An ever growing list of STEM websites for teachers

Send to Kindle

STEM resources that I have used

To avoid this list needing its own website (!), I am going to attempt to restrict it to resources I have used or referenced in the development of my integrated Primary STEM program.

  • Australian Council for Educational Research (June 2016) ‘From concept to classroom Translating STEM education research into practice‘ paper
  • (Australian) Computer Science Education Research Group (CSER) – CSER is home to the CSER Digital Technologies MOOC program, through which we provide open, free online professional learning in Digital Technologies for Australian teachers.
  • (N.Z.) Computer Science Unplugged website – (Text from website) ‘CS Unplugged is a collection of free learning activities that teach Computer Science through engaging games and puzzles that use cards, string, crayons and lots of running around. The activities introduce students to Computational Thinking through concepts such as binary numbers, algorithms and data compression, separated from the distractions and technical details of having to use computers. Importantly, no programming is required to engage with these ideas!
  • (U.S.A.) STEM Integration in K-12 Education: Status, Prospects, and an Agenda for Research report. This report ‘…reviews the evidence for the impact of integrated approaches on various student outcomes, and it proposes a set of priority research questions to advance the understanding of integrated STEM education. Integration in K-12 STEM Education proposes a framework to provide a common perspective and vocabulary for researchers, practitioners, and others to identify, discuss, and investigate specific integrated STEM initiatives within the K-12 education system of the United States.‘ ‘This is a joint report from the National Academy of Engineering and the Board on Science Education.
  • (United Kingdom) STEM LearningThe National STEM Learning Network is the largest provider of STEM education and careers support to schools, colleges and other groups working with young people across the UK.‘ As well of lots of interesting resources, they also publish a three once per (U.K.) school term STEM Learning Magazines targeting primary, secondary and post 16 students.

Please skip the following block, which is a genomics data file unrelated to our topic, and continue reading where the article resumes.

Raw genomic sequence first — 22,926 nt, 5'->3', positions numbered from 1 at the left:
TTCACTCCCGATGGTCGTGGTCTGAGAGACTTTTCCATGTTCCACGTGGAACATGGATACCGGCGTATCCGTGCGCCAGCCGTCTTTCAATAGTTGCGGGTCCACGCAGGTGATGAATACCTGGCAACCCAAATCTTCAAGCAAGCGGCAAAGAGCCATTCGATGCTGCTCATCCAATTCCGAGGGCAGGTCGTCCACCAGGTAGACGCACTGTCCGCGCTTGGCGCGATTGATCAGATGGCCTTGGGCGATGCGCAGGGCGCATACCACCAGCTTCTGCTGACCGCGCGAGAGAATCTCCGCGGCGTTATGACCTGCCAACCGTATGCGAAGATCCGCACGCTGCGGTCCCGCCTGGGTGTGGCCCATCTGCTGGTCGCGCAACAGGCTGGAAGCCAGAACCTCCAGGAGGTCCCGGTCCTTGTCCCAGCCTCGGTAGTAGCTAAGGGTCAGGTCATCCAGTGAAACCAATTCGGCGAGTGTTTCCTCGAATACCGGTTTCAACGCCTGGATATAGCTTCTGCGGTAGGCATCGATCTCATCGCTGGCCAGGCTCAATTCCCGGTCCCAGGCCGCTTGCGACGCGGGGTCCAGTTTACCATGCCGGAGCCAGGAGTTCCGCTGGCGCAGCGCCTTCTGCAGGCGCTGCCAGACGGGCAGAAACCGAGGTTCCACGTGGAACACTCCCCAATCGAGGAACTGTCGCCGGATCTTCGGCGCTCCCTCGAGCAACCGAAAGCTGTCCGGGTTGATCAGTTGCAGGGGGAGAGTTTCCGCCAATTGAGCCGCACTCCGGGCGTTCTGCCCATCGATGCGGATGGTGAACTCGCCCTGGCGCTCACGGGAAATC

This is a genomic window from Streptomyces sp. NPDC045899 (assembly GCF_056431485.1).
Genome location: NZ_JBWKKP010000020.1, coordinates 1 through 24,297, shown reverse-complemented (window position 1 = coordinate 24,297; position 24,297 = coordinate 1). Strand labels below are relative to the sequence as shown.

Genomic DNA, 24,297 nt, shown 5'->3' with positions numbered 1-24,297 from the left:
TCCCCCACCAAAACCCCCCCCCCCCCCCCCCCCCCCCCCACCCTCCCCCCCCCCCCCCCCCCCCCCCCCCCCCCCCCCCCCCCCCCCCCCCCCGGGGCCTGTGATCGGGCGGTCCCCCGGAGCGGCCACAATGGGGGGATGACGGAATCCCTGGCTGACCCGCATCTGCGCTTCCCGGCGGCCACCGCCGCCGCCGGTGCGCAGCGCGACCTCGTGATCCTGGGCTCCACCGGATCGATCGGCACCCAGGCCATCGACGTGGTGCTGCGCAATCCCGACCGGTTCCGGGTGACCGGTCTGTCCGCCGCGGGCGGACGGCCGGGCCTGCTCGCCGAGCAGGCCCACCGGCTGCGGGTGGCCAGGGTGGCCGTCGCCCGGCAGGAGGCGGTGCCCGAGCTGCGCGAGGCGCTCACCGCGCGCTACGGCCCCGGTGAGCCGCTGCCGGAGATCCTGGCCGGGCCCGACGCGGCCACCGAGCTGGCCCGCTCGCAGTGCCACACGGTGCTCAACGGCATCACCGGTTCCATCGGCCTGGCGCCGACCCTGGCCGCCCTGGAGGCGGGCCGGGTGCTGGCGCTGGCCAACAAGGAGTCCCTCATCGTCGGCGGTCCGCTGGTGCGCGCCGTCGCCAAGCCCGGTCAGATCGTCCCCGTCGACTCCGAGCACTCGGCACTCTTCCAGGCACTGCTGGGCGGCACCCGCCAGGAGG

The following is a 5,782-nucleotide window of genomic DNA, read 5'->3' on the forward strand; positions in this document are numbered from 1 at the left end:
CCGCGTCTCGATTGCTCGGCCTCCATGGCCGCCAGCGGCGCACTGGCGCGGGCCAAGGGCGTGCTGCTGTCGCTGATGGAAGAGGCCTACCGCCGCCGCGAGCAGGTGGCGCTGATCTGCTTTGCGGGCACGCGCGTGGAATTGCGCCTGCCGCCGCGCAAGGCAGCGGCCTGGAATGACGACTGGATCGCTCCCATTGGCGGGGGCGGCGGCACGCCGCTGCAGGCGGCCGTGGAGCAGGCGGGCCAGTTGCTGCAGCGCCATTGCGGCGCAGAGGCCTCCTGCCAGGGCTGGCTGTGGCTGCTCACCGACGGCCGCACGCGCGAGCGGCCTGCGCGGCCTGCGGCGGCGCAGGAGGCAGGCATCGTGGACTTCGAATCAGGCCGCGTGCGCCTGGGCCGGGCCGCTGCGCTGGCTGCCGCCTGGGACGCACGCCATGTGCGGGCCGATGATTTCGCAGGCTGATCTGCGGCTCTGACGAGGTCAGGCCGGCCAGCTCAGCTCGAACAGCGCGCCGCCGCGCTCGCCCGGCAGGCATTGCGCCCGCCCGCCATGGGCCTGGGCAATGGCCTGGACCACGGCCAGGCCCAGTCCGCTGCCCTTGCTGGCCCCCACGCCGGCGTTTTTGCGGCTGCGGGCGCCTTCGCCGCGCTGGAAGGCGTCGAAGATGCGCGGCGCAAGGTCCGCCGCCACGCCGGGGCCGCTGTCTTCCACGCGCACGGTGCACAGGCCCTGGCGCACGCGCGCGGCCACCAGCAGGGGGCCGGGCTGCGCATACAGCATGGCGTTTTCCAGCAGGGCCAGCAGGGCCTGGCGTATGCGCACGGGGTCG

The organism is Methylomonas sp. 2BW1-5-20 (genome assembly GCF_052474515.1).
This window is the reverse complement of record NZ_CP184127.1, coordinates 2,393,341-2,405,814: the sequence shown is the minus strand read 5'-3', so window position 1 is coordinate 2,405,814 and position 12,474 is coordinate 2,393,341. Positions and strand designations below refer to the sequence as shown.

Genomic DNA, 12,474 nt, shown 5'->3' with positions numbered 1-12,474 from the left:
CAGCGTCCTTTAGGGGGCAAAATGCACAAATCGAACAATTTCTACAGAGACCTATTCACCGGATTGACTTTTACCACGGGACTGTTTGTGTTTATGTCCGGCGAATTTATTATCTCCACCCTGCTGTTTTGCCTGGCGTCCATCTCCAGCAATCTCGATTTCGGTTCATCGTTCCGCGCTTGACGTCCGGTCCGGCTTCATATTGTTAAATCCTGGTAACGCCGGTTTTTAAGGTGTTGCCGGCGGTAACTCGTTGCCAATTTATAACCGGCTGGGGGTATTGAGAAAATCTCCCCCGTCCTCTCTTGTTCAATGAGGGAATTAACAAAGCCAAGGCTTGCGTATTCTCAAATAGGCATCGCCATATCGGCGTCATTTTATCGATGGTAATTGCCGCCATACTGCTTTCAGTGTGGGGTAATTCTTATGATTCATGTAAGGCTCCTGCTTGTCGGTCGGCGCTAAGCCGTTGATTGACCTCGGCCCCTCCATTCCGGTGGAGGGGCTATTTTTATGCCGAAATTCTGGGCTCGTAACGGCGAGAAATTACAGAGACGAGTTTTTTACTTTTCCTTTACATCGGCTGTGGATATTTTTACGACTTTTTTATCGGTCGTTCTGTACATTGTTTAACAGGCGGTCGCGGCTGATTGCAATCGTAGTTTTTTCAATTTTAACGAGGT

Other STEM resources

There are an amazing range of resources out there for primary school teachers. I will list ones here that look promising or I have used in the past for other reasons.

  • Primary Connections (Australian Academy of Science). This is a highly recommended resource which combines science and literacy. I liked the resources so much I paid to become a trained ‘Faciliator’ a number of years ago. I am not using them as the basis of a STEM program because I strongly believe that the class teachers should be using them because of the meaningful literacy linkages. It would be very easy to extend each of the books (one for each content strand of the Australian Curriculum (Science) for each primary year level) into a full blown STEM program. If I was to do that, I would be asking students to construct things like the actual measuring instruements.
  • reSolve: Mathematics by Inquiry (Australian Academy of Science). This is a brand new and still under development resource which is worth keeping an eye on. (Text from website) ‘‘reSolve: Mathematics by Inquiry’ is a national program that provides Australian schools in Foundation to Year 10 with resources to help students learn mathematics in an innovative and engaging way. Resources are available free to all Australian students and teachers. reSolve is managed by the Australian Academy of Science in collaboration with the Australian Association of Mathematics Teachers, and is funded by the Australian Government Department of Education and Training.‘ ‘The reSolve: Mathematics by Inquiry Protocol‘ is worth reading.